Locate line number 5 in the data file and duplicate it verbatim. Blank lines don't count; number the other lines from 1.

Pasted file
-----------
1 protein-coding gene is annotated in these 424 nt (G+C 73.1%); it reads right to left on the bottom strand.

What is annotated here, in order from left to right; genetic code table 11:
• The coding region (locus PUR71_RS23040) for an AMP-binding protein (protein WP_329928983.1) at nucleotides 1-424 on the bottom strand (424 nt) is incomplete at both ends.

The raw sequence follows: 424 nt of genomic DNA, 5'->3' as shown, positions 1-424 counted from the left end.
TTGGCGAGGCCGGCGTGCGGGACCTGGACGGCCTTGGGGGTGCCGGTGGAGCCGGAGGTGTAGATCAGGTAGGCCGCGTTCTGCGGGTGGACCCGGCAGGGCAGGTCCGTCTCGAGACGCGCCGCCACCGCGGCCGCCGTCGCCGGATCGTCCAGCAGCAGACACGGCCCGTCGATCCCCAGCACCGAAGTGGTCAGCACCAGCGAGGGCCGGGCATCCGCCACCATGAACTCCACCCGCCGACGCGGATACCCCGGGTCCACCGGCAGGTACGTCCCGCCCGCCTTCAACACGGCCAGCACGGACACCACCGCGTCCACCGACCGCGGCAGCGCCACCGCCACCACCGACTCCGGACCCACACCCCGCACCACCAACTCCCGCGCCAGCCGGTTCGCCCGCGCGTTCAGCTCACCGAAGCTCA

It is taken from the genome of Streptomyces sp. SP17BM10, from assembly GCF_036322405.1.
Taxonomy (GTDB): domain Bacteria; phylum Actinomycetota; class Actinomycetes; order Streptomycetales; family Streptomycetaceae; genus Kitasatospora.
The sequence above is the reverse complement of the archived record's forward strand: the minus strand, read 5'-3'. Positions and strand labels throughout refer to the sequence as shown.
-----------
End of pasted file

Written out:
TTGGCGAGGCCGGCGTGCGGGACCTGGACGGCCTTGGGGGTGCCGGTGGAGCCGGAGGTGTAGATCAGGTAGGCCGCGTTCTGCGGGTGGACCCGGCAGGGCAGGTCCGTCTCGAGACGCGCCGCCACCGCGGCCGCCGTCGCCGGATCGTCCAGCAGCAGACACGGCCCGTCGATCCCCAGCACCGAAGTGGTCAGCACCAGCGAGGGCCGGGCATCCGCCACCATGAACTCCACCCGCCGACGCGGATACCCCGGGTCCACCGGCAGGTACGTCCCGCCCGCCTTCAACACGGCCAGCACGGACACCACCGCGTCCACCGACCGCGGCAGCGCCACCGCCACCACCGACTCCGGACCCACACCCCGCACCACCAACTCCCGCGCCAGCCGGTTCGCCCGCGCGTTCAGCTCACCGAAGCTCA